The way it looks from this perspective, the Eagles have a tremendous group of players at wide receiver. They have all the necessary pieces for greatness, and they have some anticipated competition set for training camp.
How good can the Eagles be at wide receiver? And not just with their starters, or with their third and fourth receivers. How good would they be if their fifth receiver is thrust into a substantial role and has to deliver late in the season?
We know that DeSean Jackson and Jeremy Maclin are very good players, Pro Bowl-level wide receivers. We know that Jason Avant is a terrific slot receiver, one who I think is taken for granted in some circles outside the Eagles organization.
Beyond those three? We'll get to that in a moment. Let's talk about the upper-echelon wide receivers first.
Jackson is primed to have the best season of his career. He is healthy and he is happy. He was sensational in the spring. Jackson is the go-to vertical threat in the offense, a player who has the respect of defenses that understand his ability to blow the top off a coverage scheme. The Eagles need to get Jackson involved in the offense each week, in many ways, but deep down he has to be the prime home-run hitter in the passing game.
With his new contract, the financial side of things is in a far better place than it was a year ago. Jackson is a happy man, and if you saw him bouncing around the NovaCare Complex, you would know that he is in a good place mentally.
That means he has a super chance to be at his very best in 2012. Jackson isn't a big guy, as we all know. You wonder how long he can thrive in the hyper-physical NFL. Teams want to hit Jackson and they want to take him off his game. He has to be smart, he has to be aggressive, and he has to be a star receiver here.
Maclin has the explosive ability to get deep and to be a complete wide receiver. He overcame intense physical challenges last year to catch 63 passes for 859 yards and 5 touchdowns, and while those aren't Pro Bowl numbers, the skills are there to accomplish much more. Maclin has terrific speed, the body to hold up in traffic, fine hands. He and quarterback Michael Vick are in tune with each other, and their red-zone relationship from two years ago needs to be replicated this season.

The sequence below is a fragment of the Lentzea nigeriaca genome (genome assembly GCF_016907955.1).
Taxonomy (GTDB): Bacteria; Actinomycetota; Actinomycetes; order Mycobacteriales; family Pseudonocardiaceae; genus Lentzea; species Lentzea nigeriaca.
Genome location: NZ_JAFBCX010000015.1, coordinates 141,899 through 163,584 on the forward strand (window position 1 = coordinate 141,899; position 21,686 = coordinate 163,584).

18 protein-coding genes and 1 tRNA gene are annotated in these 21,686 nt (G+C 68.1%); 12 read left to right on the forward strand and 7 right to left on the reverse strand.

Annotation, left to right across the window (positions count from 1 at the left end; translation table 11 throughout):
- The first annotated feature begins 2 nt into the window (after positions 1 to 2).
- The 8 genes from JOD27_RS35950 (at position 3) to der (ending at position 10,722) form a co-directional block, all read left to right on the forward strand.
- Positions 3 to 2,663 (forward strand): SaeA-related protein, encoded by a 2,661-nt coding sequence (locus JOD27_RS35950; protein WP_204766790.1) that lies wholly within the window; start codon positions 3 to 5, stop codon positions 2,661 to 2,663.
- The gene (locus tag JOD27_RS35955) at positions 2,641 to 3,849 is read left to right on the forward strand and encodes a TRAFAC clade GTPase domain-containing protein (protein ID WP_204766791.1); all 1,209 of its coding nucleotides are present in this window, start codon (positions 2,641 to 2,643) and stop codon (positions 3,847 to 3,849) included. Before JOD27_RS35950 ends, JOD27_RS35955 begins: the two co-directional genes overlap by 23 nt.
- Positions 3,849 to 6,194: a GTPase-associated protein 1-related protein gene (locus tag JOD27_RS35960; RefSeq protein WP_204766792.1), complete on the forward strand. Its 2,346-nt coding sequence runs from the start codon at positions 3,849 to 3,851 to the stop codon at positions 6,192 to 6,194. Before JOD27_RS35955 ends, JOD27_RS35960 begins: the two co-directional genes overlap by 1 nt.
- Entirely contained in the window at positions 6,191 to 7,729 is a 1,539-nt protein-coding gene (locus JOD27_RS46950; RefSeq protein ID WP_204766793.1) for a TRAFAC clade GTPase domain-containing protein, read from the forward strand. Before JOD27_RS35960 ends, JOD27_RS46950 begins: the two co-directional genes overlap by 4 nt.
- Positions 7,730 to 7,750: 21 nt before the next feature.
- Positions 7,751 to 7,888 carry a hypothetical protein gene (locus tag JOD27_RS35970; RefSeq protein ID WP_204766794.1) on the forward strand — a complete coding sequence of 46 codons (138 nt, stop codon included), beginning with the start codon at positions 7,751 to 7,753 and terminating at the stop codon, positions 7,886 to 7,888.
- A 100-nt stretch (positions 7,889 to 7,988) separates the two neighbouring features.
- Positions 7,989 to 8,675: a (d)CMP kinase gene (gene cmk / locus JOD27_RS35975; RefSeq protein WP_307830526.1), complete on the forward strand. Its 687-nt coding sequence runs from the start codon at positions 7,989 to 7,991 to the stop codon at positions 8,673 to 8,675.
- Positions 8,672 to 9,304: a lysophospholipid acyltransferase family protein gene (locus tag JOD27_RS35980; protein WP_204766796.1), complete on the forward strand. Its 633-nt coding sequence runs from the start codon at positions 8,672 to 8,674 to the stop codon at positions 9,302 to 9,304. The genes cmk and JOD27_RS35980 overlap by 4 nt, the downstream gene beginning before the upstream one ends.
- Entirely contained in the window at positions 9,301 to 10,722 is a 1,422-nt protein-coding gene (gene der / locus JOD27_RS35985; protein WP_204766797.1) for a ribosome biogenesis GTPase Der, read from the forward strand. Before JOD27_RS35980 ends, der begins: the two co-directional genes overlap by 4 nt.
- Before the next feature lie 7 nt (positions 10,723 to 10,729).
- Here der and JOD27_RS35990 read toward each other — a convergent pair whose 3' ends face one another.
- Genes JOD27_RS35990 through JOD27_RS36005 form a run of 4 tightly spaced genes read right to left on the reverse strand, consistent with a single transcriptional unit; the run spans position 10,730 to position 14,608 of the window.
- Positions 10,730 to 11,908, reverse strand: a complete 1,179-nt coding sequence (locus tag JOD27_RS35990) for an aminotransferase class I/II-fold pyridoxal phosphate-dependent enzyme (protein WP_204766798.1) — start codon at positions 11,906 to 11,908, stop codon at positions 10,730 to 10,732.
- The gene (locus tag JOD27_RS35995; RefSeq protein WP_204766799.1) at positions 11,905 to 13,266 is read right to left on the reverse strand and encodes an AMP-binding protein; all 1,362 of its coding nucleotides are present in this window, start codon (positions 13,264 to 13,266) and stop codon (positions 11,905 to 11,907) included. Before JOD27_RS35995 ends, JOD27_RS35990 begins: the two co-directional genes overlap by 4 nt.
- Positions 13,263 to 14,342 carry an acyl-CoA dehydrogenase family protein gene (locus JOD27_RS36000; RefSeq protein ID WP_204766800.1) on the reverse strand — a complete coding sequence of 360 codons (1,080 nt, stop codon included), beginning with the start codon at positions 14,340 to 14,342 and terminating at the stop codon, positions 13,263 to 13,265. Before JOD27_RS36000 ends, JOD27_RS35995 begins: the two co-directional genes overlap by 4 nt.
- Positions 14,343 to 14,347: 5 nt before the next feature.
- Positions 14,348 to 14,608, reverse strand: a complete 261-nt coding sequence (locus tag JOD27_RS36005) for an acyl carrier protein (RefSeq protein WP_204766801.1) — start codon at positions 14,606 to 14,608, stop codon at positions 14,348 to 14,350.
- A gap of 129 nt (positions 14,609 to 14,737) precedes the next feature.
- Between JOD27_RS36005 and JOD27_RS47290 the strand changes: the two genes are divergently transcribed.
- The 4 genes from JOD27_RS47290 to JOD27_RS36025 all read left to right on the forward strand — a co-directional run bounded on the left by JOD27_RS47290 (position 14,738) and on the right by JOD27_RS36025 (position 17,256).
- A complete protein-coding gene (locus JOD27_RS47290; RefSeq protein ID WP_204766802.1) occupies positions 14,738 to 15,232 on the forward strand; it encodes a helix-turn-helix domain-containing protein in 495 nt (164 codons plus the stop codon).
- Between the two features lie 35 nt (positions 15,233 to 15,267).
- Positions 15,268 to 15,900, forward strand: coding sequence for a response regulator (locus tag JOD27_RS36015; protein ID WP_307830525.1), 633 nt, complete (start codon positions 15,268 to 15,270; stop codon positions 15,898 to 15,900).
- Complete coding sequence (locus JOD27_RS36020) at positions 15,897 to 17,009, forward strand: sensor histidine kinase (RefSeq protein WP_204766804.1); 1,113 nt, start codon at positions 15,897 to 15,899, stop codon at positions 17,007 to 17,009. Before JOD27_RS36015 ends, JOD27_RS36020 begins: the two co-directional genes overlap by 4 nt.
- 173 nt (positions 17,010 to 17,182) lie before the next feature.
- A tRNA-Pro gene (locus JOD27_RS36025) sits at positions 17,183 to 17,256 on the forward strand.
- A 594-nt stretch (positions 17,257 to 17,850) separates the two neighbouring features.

In the slot, Avant is a perfect fit. I remember way back when in 2002 when the Eagles signed Antonio Freeman, the final piece of the puzzle at wide receiver. He would fill the slot role and take the passing game to a new level. Freeman was OK, but he wasn't enough. Avant is everything a slot receiver should be. He runs sharp routes, he catches everything and he is as tough as they come in this game. The Eagles are in wonderful shape there.
At No. 4 on the depth chart is Riley Cooper, who, as I see it, is heads and shoulders above the rest of the crowd. Cooper was as impressive as any receiver in the spring. Maybe I wasn't seeing things correctly, but Cooper looked faster and more fluid -- by far -- than in any of his previous seasons. He looked great. He is going to be an important part of the offense.
The race for the fifth receiver spot is open. This is where it gets fun. Chad Hall is a versatile guy and he is a good football player and he has proven he can play in this league. But his job security is going to be challenged. Sixth-round draft pick Marvin McNutt is a candidate to make the team, as is rookie free agent Damaris Johnson. Both came along nicely in the spring.
Ron Johnson, many forget, was on the active roster late last season and the Eagles want to take a long look at him.
Certainly, the competition will be worth watching in the heat at Lehigh University. It's going to be fun to see, as the Eagles' passing game should be in sync from the very start of practice. The timing was there in the spring, the talent was evident, and it was a far cry from the old days when the offense made it work with far less ability catching passes from Donovan McNabb.
The Eagles have never been in better shape at wide receiver. Top to bottom, the Eagles are in good hands.